The caudate nucleus in obsessive–compulsive disorder. Reduced metabolism following treatment with paroxetine: a PET study
Several neuroimaging studies of patients with OCD have pointed to basal ganglia and the frontal cortical regions being relevant for an understanding of the pathophysiology and therapy of OCD. In a search for the neural substrate underlying the therapeutic action of paroxetine in the therapy of OCD we measured regional glucose metabolism in a PET study of 20 OCD patients before and after at least 3 months of treatment. We used 18-fluoro-deoxyglucose PET-scanning to measure regional cerebral glucose metabolic rate (rCMRglc) in 20 non-depressed patients fulfilling DSM-IV criteria for OCD. Patients were studied before and after 12–20 wk of treatment with the serotonin re-uptake inhibitor paroxetine. Clinical assessment rating with the Yale–Brown Obsessive–Compulsive Scale (Y-BOCS) was performed before the first and after the second study. The PET data was analysed regionally using statistical parametric mapping (SPM-96). A clinical improvement was indicated by a mean decrease of 55% in the Y-BOCS score. There was no difference in global cerebral metabolism before and after treatment whereas a post-treatment reduction in normalized rCMRglc was found in the right caudate nucleus. This finding also showed a significant positive correlation with symptom severity. Our results support hypotheses regarding a malfunction of the cortico-striato-thalamic system in the pathophysiology of OCD and particularly point to the caudate nucleus playing an important role for the therapeutic action of paroxetine in the treatment of OCD.(Received June 20 2001)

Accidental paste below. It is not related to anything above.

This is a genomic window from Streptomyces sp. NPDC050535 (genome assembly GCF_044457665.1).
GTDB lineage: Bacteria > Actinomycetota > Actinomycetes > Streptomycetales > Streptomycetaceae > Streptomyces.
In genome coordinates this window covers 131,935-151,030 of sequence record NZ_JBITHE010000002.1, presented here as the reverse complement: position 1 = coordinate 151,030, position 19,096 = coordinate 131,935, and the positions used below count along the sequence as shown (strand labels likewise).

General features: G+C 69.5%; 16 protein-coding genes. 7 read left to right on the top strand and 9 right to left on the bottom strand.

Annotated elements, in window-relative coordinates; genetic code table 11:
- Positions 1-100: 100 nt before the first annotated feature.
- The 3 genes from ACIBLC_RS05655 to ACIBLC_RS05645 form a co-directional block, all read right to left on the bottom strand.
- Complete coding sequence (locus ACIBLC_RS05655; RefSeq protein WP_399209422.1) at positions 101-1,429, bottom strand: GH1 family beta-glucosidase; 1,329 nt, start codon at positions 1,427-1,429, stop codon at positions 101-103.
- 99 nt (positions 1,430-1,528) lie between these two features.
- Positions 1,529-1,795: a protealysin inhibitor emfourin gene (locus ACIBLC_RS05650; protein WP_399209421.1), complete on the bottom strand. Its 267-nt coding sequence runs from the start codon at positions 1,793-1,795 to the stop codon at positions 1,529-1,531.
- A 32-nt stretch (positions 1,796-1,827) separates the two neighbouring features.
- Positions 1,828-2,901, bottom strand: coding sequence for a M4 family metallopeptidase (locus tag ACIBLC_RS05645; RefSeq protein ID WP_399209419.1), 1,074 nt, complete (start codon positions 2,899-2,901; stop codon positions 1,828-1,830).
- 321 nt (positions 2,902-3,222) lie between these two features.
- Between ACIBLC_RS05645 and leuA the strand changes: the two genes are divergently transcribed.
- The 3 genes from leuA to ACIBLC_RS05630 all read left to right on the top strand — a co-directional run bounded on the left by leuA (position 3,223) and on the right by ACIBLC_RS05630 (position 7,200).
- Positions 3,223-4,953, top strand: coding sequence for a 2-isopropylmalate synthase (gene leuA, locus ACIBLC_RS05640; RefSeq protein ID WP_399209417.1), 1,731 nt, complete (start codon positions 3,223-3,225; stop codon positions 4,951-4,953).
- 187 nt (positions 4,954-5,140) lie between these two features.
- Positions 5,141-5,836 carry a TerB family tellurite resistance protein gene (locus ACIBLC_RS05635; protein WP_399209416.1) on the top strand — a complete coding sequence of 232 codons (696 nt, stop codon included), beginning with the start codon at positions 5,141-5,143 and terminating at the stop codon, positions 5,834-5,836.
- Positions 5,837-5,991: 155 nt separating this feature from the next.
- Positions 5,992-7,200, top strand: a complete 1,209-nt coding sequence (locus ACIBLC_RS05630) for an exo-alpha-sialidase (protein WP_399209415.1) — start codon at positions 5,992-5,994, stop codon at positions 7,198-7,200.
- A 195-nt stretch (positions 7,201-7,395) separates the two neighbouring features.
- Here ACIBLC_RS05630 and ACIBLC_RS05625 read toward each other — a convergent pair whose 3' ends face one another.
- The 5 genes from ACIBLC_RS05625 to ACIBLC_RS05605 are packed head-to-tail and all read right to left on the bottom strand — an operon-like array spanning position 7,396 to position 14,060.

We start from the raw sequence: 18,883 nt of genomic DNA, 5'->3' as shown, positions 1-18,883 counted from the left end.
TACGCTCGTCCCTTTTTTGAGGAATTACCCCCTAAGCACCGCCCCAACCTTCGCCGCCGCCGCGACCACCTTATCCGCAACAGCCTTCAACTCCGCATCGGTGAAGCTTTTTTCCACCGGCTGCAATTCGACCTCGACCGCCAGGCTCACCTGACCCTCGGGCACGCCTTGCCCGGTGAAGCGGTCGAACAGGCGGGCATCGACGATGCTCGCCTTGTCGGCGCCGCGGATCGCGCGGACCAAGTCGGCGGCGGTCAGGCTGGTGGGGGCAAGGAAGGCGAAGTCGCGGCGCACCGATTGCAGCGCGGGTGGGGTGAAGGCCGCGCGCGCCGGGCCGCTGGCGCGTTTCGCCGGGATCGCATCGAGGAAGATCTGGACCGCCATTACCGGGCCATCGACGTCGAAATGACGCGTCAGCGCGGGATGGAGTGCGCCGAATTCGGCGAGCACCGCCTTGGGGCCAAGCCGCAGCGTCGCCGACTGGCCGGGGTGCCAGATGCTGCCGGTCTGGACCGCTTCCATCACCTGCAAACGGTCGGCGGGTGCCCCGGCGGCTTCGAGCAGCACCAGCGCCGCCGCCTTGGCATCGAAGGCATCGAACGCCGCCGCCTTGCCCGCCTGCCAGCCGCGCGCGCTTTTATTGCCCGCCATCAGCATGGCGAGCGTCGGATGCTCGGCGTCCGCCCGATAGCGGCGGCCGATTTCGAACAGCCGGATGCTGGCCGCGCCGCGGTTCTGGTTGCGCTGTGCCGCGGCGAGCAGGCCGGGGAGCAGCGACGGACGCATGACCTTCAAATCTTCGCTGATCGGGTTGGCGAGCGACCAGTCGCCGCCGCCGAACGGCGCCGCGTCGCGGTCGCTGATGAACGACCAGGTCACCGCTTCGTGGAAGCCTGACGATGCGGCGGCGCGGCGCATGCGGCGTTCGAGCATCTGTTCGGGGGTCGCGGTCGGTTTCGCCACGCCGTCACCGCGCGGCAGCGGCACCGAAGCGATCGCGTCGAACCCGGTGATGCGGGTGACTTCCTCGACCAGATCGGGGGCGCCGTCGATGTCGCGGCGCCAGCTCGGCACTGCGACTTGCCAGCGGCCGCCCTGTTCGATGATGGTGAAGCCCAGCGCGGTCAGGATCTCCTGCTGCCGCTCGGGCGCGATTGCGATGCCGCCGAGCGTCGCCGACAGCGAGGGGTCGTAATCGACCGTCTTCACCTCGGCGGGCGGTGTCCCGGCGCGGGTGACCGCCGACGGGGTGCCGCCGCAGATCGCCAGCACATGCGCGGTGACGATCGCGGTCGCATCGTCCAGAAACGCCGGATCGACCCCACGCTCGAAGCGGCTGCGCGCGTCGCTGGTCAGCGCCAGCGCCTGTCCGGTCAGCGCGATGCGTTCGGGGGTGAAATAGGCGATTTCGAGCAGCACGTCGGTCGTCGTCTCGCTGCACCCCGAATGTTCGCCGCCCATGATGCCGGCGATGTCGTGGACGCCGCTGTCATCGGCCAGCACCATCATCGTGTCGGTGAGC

(Reviewed August 28 2001)
(Revised October 7 2001)
(Accepted October 10 2001)
Key Words: Cerebral glucose metabolism; nucleus caudatus; obsessive–compusive disorder; paroxetine; positron emission tomography; serotonin reuptake inhibition.
c1 Correspondence: Dr T. G. Bolwig, Department of Psychiatry, Copenhagen University Hospital, Rigshospitalet, Blegdamsvej 9, DK-2100 Copenhagen Ø, Denmark. Tel.: +45 35 45 62 33 Fax: + 45 35 26 04 13 E-mail: firstname.lastname@example.org